higher rates.
    The Global Investment in American Jobs Act of 2013 would 
aim to increase FDI and regain this lost ground by recognizing 
the intense global competition for FDI and the United States' 
declining share of the world's invested capital. The bill would 
express the Sense of Congress that it is a top priority to 
enhance the Nation's competitiveness, prosperity, and security 
by ensuring the United States remains the premier global 
destination in which to invest, hire, innovate, and 
manufacture. The legislation would also task the Department of 
Commerce with assessing U.S. competitiveness for attracting 
FDI, producing a review of policies at the Federal level that 
are closely linked to the ability to attract FDI, and making 
recommendations to ensure that the laws, regulations, and 
policies of the United States are properly aligned to give 
confidence to investors to create American jobs. The review 
would be conducted in coordination with the Federal Interagency 
Investment Working Group, established by section 2(d) of 
Executive Order 13577, and the heads of other relevant Federal 
departments and agencies.

                         Summary of Provisions

    H.R. 2052 would direct the Secretary of Commerce, in 
coordination with other Federal agencies and departments, to 
conduct an interagency review of ways to increase the country's 
competitiveness in attracting FDI from businesses around the 
world. The legislation would allow opportunity for public 
comment and would require the Department of Commerce to issue a 
report to Congress on its findings and recommendations for 
increasing FDI without weakening labor, consumer, financial, or 
environmental protections.

                          Legislative History

    Representative Lee Terry introduced H.R. 2052 on May 20, 
2013, with Representatives John Barrow, Peter J. Roskam, and 
Janice D. Schakowsky as original cosponsors. Senators Corker, 
Blunt, Hagan, and Klobuchar introduced a Senate companion, S. 
1023, on May 22, 2013. The House Energy and Commerce Committee 
ordered H.R. 2052 to be reported as amended by unanimous 
consent on July 17, 2013, and the full House of Representatives 
passed the bill on September 9, 2013, by a vote of 379 to 32.
    On April 9, 2014, in an open Executive Session, the 
Committee considered the bill and reported H.R. 2052 favorably 
by voice vote.

                            Estimated Costs

    In accordance with paragraph 11(a) of rule XXVI of the 
Standing Rules of the Senate and section 403 of the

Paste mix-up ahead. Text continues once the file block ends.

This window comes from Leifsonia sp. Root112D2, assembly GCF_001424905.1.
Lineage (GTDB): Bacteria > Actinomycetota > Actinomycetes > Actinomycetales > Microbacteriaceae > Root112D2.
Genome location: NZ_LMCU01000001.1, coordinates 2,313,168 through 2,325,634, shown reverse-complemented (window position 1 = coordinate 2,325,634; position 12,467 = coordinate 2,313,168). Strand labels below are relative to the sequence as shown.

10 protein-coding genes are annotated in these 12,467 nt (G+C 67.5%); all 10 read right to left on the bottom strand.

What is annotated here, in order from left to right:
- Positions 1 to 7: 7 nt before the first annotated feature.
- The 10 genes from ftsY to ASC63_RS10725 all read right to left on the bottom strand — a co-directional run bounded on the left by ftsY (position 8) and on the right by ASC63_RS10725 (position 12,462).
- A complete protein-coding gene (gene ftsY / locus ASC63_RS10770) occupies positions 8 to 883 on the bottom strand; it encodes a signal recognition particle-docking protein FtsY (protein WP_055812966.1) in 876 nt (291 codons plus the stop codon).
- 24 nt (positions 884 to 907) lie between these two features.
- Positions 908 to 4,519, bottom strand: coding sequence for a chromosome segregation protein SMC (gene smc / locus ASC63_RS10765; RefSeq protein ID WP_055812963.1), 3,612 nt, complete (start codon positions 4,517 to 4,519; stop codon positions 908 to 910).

Congressional Budget Act of 1974, the Committee provides the 
following cost estimate, prepared by the Congressional Budget 
Office:

H.R. 2052--Global Investment in American Jobs Act of 2013

    H.R. 2052 would direct the Secretary of Commerce, in 
coordination with other relevant agencies, to review the 
competitiveness of the United States in attracting investment 
by foreign businesses. Within one year of enactment of the 
bill, the Secretary would be required to report to the Congress 
the results of the review as well as recommendations for 
increasing the United States' ability to attract foreign 
investment.
    Based on information from the Department of Commerce, CBO 
estimates that, assuming the availability of appropriated 
funds, implementing H.R. 2052 would cost about $1 million over 
the 2015-2019 period to conduct the review and prepare the 
report. Enacting H.R. 2052 would not affect direct spending or 
revenues; therefore, pay-as-you-go procedures do not apply.
    H.R. 2052 contains no intergovernmental or private-sector 
mandates as defined in the Unfunded Mandates Reform Act and 
would not affect the budgets of state, local, or tribal 
governments.
    On July 24, 2013, CBO transmitted a cost estimate for H.R. 
2052 as ordered reported by the House Committee on Energy and 
Commerce on July 17, 2013. The House and Senate versions of the 
legislation are identical and the CBO cost estimates are the 
same.
    The CBO staff contact for this estimate is Susan Willie. 
The estimate was approved by Theresa Gullo, Deputy Assistant 
Direct for Budget Analysis.

                           Regulatory Impact

    In accordance with paragraph 11(b) of rule XXVI of the 
Standing Rules of the Senate, the Committee provides the